A doctor who refused to prescribe patients unnecessary opioids has sued Kaiser Permanente, alleging the way the company used patient satisfaction scores hurt her career and incentivized doctors to over-prescribe painkillers.
Dr. Eryn Alpert worked for Kaiser from 2012 through 2017 and was fired in connection with her critique of the company’s patient evaluation system, the lawsuit alleges. Now she lives in a different state.
“Kaiser’s management denied Dr. Alpert shareholder status at least in part on the basis of financial concerns that advancing Dr. Alpert would result in reduced revenues and that other physicians would follow her example and refuse to prescribe or provide medications that were not medically indicated, further reducing the profitability of Kaiser Permanente’s business operations in the northwest region and nationally,” the complaint alleges.
A spokesperson for Kaiser, which provides medical services across the Puget Sound region and elsewhere, said the company does not comment on ongoing litigation.
Alpert filed her lawsuit Sept. 18 in Pierce County Superior Court.
The complaint, which seeks unspecified damages, gives this account:
Alpert was up for shareholder consideration in 2015. She was denied that status in 2015, 2016 and 2017.
It also was in 2015 that she started saying she thought patient satisfaction scores were “having an adverse effect on patient care and patient safety in the Urgent Care department,” the complaint says.
That had to do with the opioid epidemic, she argued.
“… emergency physicians are faced with a steady stream of patients seeking opioid medications,” Alpert’s complaint says. “When confronted with such patients, it is often not medically appropriate for the emergency department physician to prescribe or administer the requested pain medication, including where the medication may not comply with the course of treatment developed by the patient’s regular physician.”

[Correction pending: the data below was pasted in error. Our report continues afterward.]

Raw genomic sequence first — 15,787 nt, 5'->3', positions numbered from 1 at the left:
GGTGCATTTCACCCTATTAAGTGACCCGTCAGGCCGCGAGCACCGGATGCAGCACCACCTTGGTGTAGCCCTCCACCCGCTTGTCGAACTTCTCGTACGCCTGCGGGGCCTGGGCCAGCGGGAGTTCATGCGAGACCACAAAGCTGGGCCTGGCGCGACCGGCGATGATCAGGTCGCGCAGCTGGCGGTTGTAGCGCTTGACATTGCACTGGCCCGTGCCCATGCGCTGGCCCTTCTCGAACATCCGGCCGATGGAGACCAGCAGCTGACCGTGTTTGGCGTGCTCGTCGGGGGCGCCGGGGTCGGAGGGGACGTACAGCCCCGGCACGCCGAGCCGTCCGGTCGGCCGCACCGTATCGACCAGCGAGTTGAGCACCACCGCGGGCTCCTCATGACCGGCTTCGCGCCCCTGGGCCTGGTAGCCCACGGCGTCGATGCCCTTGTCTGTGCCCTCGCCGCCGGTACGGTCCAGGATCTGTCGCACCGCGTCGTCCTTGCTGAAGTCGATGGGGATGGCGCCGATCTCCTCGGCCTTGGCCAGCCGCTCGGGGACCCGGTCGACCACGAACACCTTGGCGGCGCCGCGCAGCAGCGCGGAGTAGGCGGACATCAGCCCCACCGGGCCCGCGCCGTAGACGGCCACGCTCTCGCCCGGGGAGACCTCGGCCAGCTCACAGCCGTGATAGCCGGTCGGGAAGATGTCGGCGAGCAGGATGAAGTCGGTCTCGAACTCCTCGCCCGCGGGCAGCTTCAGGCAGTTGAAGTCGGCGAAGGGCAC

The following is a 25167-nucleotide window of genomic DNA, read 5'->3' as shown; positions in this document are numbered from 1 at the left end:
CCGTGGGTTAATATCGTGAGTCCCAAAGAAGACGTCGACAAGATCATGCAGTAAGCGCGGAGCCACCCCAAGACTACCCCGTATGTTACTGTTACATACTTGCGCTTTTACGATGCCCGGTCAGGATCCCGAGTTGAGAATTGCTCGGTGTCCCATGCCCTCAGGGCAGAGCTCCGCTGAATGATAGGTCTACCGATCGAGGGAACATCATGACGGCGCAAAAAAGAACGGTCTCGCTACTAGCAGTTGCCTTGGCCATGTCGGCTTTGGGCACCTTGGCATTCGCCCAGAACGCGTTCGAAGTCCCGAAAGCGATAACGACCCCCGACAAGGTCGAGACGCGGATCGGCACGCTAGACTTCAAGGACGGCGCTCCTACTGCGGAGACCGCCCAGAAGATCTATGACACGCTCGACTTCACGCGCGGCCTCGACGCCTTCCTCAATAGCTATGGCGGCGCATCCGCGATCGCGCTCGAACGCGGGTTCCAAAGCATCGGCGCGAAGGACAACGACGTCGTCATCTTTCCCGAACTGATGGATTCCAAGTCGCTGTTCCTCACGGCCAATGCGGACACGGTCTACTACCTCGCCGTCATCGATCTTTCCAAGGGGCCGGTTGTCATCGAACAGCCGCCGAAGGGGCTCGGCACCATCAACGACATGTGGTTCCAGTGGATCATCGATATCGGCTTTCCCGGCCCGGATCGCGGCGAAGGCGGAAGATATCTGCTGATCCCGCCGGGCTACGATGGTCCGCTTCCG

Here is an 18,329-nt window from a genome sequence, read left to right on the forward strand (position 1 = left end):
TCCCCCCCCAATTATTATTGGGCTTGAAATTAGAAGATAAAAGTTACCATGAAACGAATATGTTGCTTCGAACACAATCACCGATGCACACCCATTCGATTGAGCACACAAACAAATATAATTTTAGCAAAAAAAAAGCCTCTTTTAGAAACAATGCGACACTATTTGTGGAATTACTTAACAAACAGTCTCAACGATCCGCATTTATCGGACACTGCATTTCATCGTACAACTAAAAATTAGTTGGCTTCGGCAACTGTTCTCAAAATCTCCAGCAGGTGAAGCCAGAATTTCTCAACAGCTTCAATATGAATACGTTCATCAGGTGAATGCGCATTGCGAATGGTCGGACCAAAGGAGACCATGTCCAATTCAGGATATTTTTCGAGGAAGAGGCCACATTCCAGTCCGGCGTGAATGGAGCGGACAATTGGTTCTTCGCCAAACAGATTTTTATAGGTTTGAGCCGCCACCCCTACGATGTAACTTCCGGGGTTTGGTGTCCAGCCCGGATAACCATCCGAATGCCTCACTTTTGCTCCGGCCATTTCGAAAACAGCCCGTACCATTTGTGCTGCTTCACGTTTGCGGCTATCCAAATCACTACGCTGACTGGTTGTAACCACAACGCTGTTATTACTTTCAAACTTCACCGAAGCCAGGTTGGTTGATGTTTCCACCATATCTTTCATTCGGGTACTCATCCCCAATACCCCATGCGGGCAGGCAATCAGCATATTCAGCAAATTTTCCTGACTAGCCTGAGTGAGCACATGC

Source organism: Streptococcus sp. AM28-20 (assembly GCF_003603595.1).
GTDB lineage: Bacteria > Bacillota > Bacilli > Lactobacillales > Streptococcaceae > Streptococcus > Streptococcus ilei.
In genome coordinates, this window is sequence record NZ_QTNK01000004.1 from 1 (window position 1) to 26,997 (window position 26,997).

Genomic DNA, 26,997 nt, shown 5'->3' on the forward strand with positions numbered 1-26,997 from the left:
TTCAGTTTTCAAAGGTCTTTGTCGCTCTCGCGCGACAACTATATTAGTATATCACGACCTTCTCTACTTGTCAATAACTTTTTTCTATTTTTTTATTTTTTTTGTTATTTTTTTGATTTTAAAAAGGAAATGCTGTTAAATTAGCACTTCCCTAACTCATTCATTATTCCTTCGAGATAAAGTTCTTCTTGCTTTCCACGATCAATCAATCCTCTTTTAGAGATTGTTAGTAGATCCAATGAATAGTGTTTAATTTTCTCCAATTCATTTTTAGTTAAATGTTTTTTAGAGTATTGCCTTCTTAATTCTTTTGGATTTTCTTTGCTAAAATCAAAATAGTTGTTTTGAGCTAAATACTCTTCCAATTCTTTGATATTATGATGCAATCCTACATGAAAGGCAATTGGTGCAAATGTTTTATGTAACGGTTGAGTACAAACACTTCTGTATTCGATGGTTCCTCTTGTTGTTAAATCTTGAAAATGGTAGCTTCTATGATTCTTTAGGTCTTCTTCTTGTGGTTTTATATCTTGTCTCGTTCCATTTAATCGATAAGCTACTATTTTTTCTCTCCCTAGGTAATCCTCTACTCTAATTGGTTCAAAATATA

Some patients retaliate against the doctor by filing complaints and leaving poor reviews.
Alpert’s approach to prescribing such medicine is “cautious and conservative,” the complaint says, and, “Among her Kaiser colleagues, Dr. Alpert was known for refusing to prescribe or administer pain medications unless the medications were medically indicated.”
Her colleagues often went to her to manage patients who wanted opioids.
That led to patient complaints about Alpert by patients denied opioids, and a high standard deviation in her patient satisfaction scores.
A statistician looked at those scores in 2016 and told Kaiser “that the high spread of scores meant that the data was statistically useless to determine the quality of Dr. Alpert’s patient experience,” the lawsuit says.
As Kaiser considered Alpert’s shareholder status, the urgent care department chief highly recommended her and warned that patient scores shouldn’t be used to deny her shareholder status or advancement “since nearly every patient complaint for Dr. Alpert involved patients who had been denied narcotics,” the complaint says.
Alpert also argues that the nexus between patient scores and shareholder status discriminated against pregnant employees.
She took maternity leave in 2016 and alleges her small number of patient surveys that year was used to deny her shareholder status that time.
The way Kaiser used patient scores “systematically incentivized its physician employees (especially its urgent care physicians) to overprescribe opioids to vulnerable populations,” the complaint says. “Kaiser’s system penalized those physicians who refused to prescribe opioids where it was not medically indicated.”
The lawsuit notes that Kaiser profits from prescribing medications to patients.
“Upon information and belief, Kaiser’s business records will substantiate that revenue from Kaiser Permanente’s pharmacy operations is among the most profitable components of Kaiser’s business operations,” the complaint says. “Information from the national database of drug sales maintained by federal Drug Enforcement Administration reveals that Kaiser and Kaiser-related entities operate three of top five pharmacies in Washington state that received the highest number of pain pills between 2006 and 2012.”
Alpert alleges that Kaiser’s motives with the patient scores were financial.
“By requiring its employee physicians to achieve certain patient satisfaction scores in departments where those scores are closely related to a physician’s willingness to prescribe opioids, other addictive medications, and to order unnecessary medical testing (e.g. labs, radiology) in response to patient demand, Kaiser’s intent was to increase its profits so that … its executives and physicians would receive higher bonus compensation,” the complaint says.
Alpert alleges she repeatedly told Kaiser management about her concerns regarding the patient scores. She was fired in December 2017 in connection to those concerns and her “lack of acceptance of this tool,” the lawsuit says.